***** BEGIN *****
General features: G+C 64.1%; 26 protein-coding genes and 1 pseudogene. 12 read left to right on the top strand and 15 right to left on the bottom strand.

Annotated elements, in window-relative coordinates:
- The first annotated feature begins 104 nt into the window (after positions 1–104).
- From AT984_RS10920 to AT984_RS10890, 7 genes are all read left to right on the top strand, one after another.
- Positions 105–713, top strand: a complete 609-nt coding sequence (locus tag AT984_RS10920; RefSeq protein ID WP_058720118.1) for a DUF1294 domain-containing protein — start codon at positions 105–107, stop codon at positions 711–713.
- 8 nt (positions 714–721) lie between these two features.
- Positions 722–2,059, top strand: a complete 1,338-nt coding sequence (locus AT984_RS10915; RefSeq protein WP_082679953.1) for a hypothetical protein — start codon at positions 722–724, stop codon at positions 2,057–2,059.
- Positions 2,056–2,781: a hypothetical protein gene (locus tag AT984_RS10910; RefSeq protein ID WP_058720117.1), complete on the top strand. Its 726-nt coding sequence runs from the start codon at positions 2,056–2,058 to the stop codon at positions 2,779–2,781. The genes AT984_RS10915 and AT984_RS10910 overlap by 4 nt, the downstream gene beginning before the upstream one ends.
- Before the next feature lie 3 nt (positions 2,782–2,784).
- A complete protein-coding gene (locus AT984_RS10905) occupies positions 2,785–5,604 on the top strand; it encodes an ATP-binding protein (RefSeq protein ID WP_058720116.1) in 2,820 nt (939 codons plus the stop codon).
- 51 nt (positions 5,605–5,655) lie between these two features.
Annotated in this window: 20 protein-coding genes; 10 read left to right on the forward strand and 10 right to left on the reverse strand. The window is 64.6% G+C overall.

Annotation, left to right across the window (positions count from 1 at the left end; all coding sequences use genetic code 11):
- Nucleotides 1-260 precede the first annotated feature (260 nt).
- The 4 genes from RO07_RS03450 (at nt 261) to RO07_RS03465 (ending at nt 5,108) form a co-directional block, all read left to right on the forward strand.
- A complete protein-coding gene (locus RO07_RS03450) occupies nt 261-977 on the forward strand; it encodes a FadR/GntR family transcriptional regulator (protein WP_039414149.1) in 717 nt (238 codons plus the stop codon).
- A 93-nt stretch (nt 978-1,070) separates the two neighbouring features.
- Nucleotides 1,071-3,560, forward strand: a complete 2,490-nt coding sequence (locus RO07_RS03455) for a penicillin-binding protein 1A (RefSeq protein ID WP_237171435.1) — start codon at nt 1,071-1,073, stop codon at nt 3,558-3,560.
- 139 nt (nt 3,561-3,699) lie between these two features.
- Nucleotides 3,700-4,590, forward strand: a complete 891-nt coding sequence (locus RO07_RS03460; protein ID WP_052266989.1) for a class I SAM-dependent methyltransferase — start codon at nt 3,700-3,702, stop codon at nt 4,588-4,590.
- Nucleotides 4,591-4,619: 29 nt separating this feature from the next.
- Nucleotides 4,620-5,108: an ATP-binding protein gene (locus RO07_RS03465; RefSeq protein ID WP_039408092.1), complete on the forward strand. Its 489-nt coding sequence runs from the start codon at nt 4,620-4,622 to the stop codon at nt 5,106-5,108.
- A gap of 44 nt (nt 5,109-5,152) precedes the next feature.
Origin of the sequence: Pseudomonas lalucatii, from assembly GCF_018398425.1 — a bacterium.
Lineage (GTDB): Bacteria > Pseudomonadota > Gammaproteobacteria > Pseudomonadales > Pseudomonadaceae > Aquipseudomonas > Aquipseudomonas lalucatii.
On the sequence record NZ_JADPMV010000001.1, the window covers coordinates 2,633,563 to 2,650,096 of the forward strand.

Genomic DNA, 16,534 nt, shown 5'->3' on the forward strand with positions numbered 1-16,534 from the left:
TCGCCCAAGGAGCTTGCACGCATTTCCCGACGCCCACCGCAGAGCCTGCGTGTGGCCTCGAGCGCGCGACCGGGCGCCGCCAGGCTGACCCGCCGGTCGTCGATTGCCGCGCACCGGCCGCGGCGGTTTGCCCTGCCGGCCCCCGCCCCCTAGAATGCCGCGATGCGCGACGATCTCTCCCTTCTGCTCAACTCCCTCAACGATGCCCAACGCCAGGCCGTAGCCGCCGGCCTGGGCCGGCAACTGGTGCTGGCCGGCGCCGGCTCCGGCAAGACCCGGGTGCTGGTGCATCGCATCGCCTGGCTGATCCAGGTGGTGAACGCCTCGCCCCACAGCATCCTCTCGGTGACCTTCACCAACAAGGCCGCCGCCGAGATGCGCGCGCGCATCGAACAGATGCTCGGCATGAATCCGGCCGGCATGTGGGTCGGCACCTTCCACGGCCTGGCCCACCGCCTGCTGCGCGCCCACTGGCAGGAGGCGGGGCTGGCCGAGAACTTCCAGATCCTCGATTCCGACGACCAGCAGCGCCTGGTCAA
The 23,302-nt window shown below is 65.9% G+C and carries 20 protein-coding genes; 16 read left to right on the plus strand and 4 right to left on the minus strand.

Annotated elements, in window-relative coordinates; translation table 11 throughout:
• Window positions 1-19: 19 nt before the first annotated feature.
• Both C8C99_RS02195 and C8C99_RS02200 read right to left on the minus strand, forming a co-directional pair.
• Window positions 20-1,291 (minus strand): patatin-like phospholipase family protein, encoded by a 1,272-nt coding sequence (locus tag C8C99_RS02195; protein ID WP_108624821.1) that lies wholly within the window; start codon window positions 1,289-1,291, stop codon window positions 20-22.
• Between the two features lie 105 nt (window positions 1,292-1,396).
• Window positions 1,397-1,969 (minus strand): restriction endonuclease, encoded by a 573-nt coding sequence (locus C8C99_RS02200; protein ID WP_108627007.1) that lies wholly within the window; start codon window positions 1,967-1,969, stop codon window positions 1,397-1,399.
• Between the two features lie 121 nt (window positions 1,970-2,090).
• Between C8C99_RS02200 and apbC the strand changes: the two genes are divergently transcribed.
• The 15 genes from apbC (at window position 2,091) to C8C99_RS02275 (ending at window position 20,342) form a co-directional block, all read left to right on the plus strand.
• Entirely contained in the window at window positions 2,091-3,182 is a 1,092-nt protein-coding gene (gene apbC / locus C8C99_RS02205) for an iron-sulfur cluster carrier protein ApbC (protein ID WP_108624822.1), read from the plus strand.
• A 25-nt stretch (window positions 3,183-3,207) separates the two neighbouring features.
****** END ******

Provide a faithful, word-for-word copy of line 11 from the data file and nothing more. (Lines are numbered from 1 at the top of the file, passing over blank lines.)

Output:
- 51 nt (positions 5,605–5,655) lie between these two features.